Protesters have become regular visitors to U.S. Sen. Thom Tillis’ office since President Donald Trump took office. But now they are required to keep their distance.
On Tuesday, protesters in Raleigh gathered for their regular “Tuesday with Tillis” to express outrage over the health care bill in Congress. In the past, protesters say, they were allowed to enter the Republican senator’s government office two at a time to talk with office staff and leave letters expressing their concern.
At the latest gathering at the office, located at the federal building and courthouse in downtown Raleigh, protesters were not allowed to enter the building without a scheduled appointment, and yellow tape was put up outside to block protesters from entering the building.
“It’s a loss to us,” said Karen Ziegler, a member of Indivisible NC, part of a national group that has formed to protest the Trump administration and its policies. “We have to keep talking to them.”
Jordan Shaw, state director for Tillis, said in an email the state offices are there to help constituents and their staff does not handle policy issues.
“Our staff throughout the state have conducted dozens of in-person meetings with protest groups,” Shaw said in an email. “Despite the productive dialogue that those meetings generated, the protests have continued and have become more disruptive and, in some cases, more disrespectful toward our staff and our fellow tenants.”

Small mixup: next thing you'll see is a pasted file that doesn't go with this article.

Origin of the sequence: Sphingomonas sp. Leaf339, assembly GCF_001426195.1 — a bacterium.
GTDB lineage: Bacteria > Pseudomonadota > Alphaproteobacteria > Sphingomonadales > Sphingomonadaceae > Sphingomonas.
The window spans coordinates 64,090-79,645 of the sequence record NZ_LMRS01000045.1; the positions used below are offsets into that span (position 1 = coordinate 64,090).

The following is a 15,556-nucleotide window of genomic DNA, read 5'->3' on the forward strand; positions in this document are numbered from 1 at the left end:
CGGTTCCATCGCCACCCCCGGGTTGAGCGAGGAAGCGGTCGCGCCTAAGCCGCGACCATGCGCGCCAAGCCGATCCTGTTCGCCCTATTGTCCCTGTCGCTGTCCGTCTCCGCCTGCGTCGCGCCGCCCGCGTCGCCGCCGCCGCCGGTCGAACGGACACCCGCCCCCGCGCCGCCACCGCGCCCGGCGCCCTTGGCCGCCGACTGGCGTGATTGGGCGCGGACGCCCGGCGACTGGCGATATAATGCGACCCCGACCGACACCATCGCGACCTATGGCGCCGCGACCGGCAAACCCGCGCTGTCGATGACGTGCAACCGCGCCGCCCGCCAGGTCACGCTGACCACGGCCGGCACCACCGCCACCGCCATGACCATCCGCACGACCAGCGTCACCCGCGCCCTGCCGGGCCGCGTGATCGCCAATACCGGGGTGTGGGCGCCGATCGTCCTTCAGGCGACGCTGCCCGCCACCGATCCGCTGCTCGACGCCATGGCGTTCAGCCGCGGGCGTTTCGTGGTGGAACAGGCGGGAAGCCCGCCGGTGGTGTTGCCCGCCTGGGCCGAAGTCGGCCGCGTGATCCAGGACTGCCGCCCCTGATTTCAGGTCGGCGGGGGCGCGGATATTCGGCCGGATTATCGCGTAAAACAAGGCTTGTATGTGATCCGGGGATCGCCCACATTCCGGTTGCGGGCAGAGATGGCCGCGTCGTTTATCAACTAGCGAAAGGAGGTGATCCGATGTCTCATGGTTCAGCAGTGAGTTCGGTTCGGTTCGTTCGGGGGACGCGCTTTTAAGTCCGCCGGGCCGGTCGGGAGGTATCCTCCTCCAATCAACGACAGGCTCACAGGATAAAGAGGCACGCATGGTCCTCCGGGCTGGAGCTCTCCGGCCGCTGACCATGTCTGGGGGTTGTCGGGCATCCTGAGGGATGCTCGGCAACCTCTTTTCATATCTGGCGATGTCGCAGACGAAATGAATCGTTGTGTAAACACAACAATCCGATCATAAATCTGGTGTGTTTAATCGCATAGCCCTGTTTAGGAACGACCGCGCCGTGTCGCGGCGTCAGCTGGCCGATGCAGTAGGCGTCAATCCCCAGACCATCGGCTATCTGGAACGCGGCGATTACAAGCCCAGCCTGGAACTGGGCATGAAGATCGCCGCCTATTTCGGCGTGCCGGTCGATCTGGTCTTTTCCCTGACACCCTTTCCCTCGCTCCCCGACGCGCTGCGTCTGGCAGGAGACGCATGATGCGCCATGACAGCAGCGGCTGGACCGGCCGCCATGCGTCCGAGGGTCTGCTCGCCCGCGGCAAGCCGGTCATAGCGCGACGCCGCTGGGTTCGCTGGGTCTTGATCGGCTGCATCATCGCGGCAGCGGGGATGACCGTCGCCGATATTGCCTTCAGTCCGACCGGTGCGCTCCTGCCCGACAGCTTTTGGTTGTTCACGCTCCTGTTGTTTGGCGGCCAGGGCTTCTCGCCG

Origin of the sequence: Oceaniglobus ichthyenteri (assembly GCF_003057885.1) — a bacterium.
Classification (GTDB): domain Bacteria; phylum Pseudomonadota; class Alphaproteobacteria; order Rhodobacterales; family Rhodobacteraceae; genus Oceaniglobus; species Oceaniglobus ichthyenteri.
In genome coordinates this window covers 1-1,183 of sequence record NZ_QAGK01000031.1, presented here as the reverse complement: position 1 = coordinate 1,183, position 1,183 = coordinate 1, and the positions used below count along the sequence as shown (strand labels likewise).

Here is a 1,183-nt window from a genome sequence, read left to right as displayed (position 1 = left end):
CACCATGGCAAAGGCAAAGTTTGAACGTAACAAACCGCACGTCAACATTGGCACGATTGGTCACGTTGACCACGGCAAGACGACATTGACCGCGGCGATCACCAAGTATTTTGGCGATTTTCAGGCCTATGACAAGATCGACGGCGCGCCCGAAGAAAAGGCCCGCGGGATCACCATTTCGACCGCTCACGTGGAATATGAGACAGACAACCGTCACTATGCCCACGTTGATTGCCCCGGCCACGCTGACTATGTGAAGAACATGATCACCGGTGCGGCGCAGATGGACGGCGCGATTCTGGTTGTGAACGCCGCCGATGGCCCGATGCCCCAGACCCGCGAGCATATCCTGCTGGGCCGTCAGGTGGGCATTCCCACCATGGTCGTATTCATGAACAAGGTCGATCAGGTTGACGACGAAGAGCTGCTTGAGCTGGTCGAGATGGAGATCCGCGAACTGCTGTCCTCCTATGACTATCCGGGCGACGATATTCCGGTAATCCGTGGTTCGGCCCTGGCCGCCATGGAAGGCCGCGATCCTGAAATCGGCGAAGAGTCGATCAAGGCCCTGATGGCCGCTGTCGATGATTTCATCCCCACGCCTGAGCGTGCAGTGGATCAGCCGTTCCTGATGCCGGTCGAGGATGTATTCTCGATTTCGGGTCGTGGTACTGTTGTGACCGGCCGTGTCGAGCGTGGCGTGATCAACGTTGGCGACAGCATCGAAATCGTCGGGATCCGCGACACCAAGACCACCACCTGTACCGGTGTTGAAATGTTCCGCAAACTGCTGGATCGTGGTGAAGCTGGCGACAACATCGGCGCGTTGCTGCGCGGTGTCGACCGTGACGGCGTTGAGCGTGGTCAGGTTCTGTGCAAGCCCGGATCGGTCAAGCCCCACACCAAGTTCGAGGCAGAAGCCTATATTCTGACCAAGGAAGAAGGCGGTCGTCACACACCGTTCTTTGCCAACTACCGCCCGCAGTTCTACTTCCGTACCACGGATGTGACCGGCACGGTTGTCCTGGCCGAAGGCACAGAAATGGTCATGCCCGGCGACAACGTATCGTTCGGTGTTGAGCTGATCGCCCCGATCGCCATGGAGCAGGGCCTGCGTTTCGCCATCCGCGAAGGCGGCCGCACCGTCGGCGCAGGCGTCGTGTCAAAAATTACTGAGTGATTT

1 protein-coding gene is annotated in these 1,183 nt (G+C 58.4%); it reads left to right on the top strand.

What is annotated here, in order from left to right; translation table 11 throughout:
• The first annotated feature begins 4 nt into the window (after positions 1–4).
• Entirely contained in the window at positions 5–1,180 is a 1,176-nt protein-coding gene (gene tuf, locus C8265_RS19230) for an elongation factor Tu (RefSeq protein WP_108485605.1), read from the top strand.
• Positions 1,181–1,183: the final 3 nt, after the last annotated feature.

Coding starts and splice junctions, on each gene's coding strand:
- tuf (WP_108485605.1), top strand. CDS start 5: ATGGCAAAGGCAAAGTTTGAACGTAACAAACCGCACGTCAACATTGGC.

Shaw said the offices would continue to meet with groups as long as they have an appointment that the two sides agreed on.
Health-care protests around the state have focused on Tillis, including two outside his home on Lake Norman. On Fridays the past two weeks, liberal advocacy group Progress NC loaded boats with protesters and chanted while floating near Tillis’ house.
Groups that have gathered at the Raleigh office in recent weeks include Indivisible NC, Progress NC, and NC Piedmont Democratic Socialists of America.
Michael Eisenberg of Raleigh, a regular protester, posted a video on Twitter complaining that he could not deliver the letter to the office. In the video, Eisenberg said this is “how fascism starts.”
At Tillis’ office in High Point, protesters posted videos on Facebook complaining they could no longer stand in front of the office to protest. They were told to protest across the street at the public park.
Senate Republicans released a new version of their health care repeal-and-replace bill on Thursday. Tillis said he would vote in support of the procedural step needed to move toward a vote on the plan.
“I look forward to carefully reviewing the changes made to the Better Care Act,” he said in a statement. “From what I’ve already seen, major improvements have been made, including a significantly bigger investment to combat and treat opioid addiction, and more funding to help control the rising costs of premiums for individuals and families,” he wrote.
Matthew Adams: 919-829-4806, @MatthewAdams60